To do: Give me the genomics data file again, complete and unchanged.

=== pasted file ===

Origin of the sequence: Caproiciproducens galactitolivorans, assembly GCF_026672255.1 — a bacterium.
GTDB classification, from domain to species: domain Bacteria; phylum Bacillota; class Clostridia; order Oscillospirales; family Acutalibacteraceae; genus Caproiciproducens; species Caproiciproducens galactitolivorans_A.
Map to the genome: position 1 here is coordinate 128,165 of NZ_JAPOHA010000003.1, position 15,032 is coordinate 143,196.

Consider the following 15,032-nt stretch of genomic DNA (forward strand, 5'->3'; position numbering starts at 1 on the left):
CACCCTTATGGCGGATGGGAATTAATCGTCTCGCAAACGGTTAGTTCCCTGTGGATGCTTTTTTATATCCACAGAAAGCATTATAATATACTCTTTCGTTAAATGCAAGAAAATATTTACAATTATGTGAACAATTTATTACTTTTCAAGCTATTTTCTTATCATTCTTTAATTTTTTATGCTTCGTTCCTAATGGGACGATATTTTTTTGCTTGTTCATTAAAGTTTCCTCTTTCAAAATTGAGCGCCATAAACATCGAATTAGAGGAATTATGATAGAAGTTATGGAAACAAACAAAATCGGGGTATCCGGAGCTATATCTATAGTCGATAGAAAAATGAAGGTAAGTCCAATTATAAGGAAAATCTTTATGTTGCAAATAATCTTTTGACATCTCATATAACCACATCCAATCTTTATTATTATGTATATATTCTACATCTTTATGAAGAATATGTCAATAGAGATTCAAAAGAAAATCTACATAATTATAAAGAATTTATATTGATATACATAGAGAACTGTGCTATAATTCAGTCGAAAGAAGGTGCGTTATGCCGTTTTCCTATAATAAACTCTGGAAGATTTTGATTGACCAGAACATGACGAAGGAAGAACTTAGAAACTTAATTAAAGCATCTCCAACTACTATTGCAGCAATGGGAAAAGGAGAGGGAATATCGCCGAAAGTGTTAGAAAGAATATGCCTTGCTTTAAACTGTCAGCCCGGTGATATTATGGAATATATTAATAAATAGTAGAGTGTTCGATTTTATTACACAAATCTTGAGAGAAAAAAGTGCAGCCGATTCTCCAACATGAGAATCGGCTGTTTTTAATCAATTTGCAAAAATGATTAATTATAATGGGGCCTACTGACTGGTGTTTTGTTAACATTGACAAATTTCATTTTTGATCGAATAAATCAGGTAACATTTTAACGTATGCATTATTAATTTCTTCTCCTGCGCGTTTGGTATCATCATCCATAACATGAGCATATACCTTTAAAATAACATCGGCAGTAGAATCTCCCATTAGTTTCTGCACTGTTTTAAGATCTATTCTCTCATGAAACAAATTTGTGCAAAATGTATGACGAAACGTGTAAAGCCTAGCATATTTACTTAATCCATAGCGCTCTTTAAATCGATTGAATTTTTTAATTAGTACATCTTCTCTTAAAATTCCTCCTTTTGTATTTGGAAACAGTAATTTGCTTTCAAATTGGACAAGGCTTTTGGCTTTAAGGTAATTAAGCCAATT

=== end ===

Origin of the sequence: Caproiciproducens galactitolivorans, assembly GCF_026672255.1 — a bacterium.
GTDB classification, from domain to species: domain Bacteria; phylum Bacillota; class Clostridia; order Oscillospirales; family Acutalibacteraceae; genus Caproiciproducens; species Caproiciproducens galactitolivorans_A.
Map to the genome: position 1 here is coordinate 128,165 of NZ_JAPOHA010000003.1, position 15,032 is coordinate 143,196.

Consider the following 15,032-nt stretch of genomic DNA (forward strand, 5'->3'; position numbering starts at 1 on the left):
CACCCTTATGGCGGATGGGAATTAATCGTCTCGCAAACGGTTAGTTCCCTGTGGATGCTTTTTTATATCCACAGAAAGCATTATAATATACTCTTTCGTTAAATGCAAGAAAATATTTACAATTATGTGAACAATTTATTACTTTTCAAGCTATTTTCTTATCATTCTTTAATTTTTTATGCTTCGTTCCTAATGGGACGATATTTTTTTGCTTGTTCATTAAAGTTTCCTCTTTCAAAATTGAGCGCCATAAACATCGAATTAGAGGAATTATGATAGAAGTTATGGAAACAAACAAAATCGGGGTATCCGGAGCTATATCTATAGTCGATAGAAAAATGAAGGTAAGTCCAATTATAAGGAAAATCTTTATGTTGCAAATAATCTTTTGACATCTCATATAACCACATCCAATCTTTATTATTATGTATATATTCTACATCTTTATGAAGAATATGTCAATAGAGATTCAAAAGAAAATCTACATAATTATAAAGAATTTATATTGATATACATAGAGAACTGTGCTATAATTCAGTCGAAAGAAGGTGCGTTATGCCGTTTTCCTATAATAAACTCTGGAAGATTTTGATTGACCAGAACATGACGAAGGAAGAACTTAGAAACTTAATTAAAGCATCTCCAACTACTATTGCAGCAATGGGAAAAGGAGAGGGAATATCGCCGAAAGTGTTAGAAAGAATATGCCTTGCTTTAAACTGTCAGCCCGGTGATATTATGGAATATATTAATAAATAGTAGAGTGTTCGATTTTATTACACAAATCTTGAGAGAAAAAAGTGCAGCCGATTCTCCAACATGAGAATCGGCTGTTTTTAATCAATTTGCAAAAATGATTAATTATAATGGGGCCTACTGACTGGTGTTTTGTTAACATTGACAAATTTCATTTTTGATCGAATAAATCAGGTAACATTTTAACGTATGCATTATTAATTTCTTCTCCTGCGCGTTTGGTATCATCATCCATAACATGAGCATATACCTTTAAAATAACATCGGCAGTAGAATCTCCCATTAGTTTCTGCACTGTTTTAAGATCTATTCTCTCATGAAACAAATTTGTGCAAAATGTATGACGAAACGTGTAAAGCCTAGCATATTTACTTAATCCATAGCGCTCTTTAAATCGATTGAATTTTTTAATTAGTACATCTTCTCTTAAAATTCCTCCTTTTGTATTTGGAAACAGTAATTTGCTTTCAAATTGGACAAGGCTTTTGGCTTTAAGGTAATTAAGCCAATT